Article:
The decline of Somali pirate activity could bring ship-bound tourism back to Africa's east coast, but Kenya and its neighbors need to prepare for fickle cruise lines and changing tastes.
The recent arrival at the Port of Mombasa by a cruise ship MV Nautica has left players in the tourism sector upbeat about the future prospects of the industry amid insecurity issues.
Mombasa and Coast Tourist Association chair Mohamed Hersi yesterday told the Star that the move is an indication that Kenya is slowly returning to its glory as a tourist hub.
“The industry can now breathe a sigh of relief because cruise ships are an indication that Kenya’s war to combat piracy and terrorism is yielding fruits,” he said.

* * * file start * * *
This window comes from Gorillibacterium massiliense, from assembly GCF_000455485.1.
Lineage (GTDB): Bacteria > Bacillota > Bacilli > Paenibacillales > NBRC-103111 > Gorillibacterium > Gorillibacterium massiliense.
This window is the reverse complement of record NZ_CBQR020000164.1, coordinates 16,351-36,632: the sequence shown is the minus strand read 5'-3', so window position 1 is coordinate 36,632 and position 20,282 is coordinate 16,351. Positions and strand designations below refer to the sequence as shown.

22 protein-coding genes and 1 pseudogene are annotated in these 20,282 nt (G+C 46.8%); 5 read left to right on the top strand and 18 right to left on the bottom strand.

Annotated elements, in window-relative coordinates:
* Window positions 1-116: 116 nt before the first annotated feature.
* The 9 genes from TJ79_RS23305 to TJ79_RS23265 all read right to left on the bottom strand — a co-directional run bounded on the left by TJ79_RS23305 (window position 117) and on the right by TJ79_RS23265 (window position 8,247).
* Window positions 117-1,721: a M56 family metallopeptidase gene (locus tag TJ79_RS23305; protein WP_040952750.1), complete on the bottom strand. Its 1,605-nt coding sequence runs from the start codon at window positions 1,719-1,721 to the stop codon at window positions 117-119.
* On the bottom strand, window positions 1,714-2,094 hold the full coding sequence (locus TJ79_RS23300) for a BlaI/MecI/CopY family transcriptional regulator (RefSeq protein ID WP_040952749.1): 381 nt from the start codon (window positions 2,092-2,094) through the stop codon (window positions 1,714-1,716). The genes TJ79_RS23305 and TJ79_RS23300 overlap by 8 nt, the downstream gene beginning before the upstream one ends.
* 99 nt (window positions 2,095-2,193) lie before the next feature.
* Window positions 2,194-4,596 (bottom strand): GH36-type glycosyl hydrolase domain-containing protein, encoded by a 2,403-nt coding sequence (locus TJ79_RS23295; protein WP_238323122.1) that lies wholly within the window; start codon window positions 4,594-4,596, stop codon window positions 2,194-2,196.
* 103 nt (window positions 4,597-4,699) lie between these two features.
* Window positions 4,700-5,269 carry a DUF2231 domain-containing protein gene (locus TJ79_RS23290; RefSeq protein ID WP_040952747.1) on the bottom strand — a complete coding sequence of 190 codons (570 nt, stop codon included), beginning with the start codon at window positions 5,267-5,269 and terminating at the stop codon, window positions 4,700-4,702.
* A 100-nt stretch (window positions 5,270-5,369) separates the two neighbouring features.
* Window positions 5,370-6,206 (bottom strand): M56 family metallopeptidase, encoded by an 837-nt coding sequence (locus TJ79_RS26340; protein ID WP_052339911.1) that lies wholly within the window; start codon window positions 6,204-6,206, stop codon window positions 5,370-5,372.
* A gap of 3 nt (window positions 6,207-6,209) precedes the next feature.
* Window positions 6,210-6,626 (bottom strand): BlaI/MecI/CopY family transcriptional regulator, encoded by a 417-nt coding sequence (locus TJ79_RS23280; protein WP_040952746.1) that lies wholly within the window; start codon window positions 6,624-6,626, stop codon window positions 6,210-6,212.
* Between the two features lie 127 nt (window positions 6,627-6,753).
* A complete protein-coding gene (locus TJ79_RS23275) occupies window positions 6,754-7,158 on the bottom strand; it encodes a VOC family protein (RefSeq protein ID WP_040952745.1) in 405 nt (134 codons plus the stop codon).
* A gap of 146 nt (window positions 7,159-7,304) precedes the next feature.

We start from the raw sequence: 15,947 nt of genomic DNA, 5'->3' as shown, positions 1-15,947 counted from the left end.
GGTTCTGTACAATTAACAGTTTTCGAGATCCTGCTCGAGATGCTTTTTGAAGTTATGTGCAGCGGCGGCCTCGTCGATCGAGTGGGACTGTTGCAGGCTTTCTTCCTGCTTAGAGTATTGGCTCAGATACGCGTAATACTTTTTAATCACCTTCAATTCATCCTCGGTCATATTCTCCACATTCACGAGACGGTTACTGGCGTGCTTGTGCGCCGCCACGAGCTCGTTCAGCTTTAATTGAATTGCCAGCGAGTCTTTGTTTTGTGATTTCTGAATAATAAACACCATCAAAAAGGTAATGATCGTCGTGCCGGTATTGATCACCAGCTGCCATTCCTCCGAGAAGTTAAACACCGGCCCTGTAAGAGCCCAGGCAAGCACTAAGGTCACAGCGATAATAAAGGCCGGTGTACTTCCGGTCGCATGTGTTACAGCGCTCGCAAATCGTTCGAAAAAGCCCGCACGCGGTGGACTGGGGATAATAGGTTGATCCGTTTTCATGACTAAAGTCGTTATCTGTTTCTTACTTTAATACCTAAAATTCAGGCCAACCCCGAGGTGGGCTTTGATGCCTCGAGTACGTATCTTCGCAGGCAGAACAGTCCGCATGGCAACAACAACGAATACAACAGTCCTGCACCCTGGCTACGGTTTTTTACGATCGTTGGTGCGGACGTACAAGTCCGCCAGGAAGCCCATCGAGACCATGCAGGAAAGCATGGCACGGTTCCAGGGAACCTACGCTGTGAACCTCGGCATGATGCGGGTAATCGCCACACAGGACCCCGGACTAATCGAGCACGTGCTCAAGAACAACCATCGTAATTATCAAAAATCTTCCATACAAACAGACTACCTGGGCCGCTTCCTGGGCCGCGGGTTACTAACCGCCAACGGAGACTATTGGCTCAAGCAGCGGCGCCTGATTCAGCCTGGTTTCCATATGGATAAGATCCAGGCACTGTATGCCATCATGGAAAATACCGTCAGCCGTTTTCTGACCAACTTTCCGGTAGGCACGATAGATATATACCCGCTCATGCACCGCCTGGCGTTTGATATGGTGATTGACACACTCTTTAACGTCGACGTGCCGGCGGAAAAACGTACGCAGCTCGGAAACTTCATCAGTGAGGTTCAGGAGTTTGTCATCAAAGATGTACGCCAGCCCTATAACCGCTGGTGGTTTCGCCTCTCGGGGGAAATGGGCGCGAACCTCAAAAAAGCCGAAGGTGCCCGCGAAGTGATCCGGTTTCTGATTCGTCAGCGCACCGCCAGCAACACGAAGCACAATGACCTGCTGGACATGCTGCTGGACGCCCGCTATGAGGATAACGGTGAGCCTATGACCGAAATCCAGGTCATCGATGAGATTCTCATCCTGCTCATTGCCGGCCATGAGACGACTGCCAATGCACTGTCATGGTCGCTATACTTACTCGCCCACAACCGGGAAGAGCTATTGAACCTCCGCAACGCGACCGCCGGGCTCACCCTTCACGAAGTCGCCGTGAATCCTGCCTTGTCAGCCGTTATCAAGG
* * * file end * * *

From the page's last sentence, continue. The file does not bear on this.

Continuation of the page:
MV Nautica, with about 654 tourists from Britain and 401 crew members, made a call at the port en route to Zanzibar. Another cruise ship, MV Deutschland from Germany, with 424 passengers and 274 crew members is scheduled for Mombasa today.Two others are expected at the port between January 18 and 26.
Pollman’s Tours managing director Khalid Shapi said tourists aboard cruise ships are the highest spenders, with each using a minimum of USD 500 on daily expenditure.
He said this kind of spending would greatly boost the region’s economy. Head of tourist police unit at the coast Wilberforce Sicharani attributed the visits to growing calm in the Indian Ocean.